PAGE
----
From a thread on the handihealth discussion group.

@medicine20 tweeted ‘The reason Silicon Valley hasn’t built a good health app

The general thrust of the article is that current crop of popular mHealth reflect the needs and desires of particular socio-economic groups: white, suburban, materially secure, educated technologists creating apps that compliment the gym going, lifestyle jogging hipsters. Apps become the technological expressions of the ‘quantified self’ of the developers - “Homogenous teams of innovators make products for people just like them. And that’s a problem.”

Perhaps this ‘quantified self’ analysis misses for the point, for not just the old and cynical but for the vast majority of the population : “After all, we build what we know.”

Yet there is a grain of truth here. It is probably easier to build an app that helps a specific group of people from within that group. If you are a COPD patient you are probably in a strong position to help other COPD patients than other outside that cohort, or if you have never been to a doctor with a problem…. Similarly it is easier to build a GP system if you are a GP. True, but perhaps this inside/outside logic is diminished by contemporary software development tools and techniques.

So what is the problem with the some of the current rash of ‘health’ apps, particularly from the US? These apps are not really for patients at all but for the ‘curious well’ or already well-motivated. They also give the false impression that we can somehow engineer ourselves into life-long good health.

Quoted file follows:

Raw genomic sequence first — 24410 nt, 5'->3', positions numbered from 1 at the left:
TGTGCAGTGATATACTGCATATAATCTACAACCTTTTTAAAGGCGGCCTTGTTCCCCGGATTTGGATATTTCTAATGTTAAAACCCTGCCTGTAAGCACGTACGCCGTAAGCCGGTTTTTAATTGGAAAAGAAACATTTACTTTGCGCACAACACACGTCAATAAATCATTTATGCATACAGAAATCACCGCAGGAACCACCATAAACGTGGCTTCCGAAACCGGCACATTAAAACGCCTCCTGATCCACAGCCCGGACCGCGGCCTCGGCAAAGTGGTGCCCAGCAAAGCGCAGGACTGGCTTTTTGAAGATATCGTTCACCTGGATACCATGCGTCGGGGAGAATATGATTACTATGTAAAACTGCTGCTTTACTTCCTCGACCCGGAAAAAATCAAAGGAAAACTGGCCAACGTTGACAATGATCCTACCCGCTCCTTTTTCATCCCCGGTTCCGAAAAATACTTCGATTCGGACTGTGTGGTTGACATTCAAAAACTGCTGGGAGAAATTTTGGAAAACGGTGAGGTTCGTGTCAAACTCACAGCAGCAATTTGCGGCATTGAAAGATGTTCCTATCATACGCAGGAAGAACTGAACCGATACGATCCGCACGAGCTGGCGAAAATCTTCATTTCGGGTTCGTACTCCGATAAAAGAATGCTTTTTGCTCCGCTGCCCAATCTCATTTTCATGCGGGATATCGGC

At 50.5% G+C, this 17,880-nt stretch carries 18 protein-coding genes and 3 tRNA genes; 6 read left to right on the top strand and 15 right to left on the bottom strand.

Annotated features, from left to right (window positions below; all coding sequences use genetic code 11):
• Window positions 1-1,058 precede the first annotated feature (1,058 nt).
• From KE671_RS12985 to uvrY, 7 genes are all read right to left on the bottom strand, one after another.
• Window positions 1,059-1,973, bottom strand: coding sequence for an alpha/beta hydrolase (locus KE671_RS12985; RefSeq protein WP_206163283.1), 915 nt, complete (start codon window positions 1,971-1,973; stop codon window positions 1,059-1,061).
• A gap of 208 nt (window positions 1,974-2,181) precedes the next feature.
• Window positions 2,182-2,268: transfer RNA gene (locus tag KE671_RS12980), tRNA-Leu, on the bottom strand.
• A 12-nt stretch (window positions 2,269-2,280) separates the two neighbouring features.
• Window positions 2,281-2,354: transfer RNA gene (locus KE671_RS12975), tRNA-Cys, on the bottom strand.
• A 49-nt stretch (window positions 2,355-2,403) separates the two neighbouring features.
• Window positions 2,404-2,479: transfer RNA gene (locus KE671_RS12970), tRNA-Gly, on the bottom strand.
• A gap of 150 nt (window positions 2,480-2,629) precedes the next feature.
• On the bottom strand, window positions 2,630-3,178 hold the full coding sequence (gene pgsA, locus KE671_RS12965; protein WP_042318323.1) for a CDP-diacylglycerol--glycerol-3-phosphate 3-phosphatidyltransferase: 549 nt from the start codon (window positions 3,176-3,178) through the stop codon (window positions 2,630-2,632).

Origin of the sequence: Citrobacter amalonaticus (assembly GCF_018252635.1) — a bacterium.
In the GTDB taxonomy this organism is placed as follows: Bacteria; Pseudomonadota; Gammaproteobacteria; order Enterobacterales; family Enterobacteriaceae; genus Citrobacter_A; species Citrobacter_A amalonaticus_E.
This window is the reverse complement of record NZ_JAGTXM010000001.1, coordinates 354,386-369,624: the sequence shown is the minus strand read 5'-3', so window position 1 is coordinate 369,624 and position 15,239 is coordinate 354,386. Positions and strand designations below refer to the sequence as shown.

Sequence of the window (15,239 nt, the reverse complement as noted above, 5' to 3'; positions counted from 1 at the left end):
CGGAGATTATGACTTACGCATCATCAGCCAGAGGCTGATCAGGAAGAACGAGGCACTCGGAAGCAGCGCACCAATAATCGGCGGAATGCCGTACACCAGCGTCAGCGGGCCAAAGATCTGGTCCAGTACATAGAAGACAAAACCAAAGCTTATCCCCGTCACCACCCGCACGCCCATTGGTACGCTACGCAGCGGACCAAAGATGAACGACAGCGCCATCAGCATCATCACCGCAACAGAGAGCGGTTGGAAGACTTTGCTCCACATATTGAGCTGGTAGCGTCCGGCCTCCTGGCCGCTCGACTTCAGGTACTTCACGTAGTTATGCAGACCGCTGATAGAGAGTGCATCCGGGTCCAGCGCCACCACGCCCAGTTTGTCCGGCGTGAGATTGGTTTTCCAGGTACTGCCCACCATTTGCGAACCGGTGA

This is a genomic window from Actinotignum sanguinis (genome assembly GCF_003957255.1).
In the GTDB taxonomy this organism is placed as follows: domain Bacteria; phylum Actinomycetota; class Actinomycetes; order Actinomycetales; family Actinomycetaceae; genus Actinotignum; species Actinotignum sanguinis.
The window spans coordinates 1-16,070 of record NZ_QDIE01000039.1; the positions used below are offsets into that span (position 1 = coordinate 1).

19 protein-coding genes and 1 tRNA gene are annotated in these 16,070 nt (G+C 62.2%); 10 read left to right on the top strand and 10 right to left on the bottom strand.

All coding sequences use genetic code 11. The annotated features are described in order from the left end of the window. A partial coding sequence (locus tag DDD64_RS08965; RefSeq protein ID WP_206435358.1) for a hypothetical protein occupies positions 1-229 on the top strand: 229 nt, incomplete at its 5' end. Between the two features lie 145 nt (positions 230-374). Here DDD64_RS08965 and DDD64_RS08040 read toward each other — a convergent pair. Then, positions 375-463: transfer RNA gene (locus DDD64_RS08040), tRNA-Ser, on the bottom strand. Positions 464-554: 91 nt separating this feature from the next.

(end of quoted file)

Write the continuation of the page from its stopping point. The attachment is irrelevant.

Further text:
More here on the Future of Self-Tracking including this comment.

“This is a case of “not everything that can be counted counts, and not everything that counts can be counted.” The self-monitoring movement is jut another manifestation of our profound self-absorption. When you measure something, presumably you have to react to it. Is the hope that this constant self-monitoring will change our behavior? My guess is that it will simply generate revenue and speaking opportunities for its aficionados and compost, but have little impact on public health. Just look at how decades of focus on diets and weight have fared. In fact, it feels to me that this fixation on blow-by-blow narrative of our “health” is quite the opposite of what real health looks like. Oh, well, call me a luddite! "

Of course this is only a small segment of what might be covered by HANDI but it is currently very fashionable in the US and may distract govt and other funding sources from more useful approaches. “Innovate for a population who needs it … . This will require non-traditional business approaches, and willingness on the part of entrepreneurs and innovators to work directly with incumbents, be those pharmaceutical companies, health insurance companies, hospitals, or government agencies to inject productivity into the system through technology.”

This much was agreed by those in the discussion group. Which is why one thought it was important to actually understand the needs of specific patients, more than patients in general, especially those with chronic illnesses or long term contions. Not only do they need the greatest care, it is perhaps them that seeks to benefit most.

With thanks to Tim Benson, Wai Keong Wong, Ian McNicoll.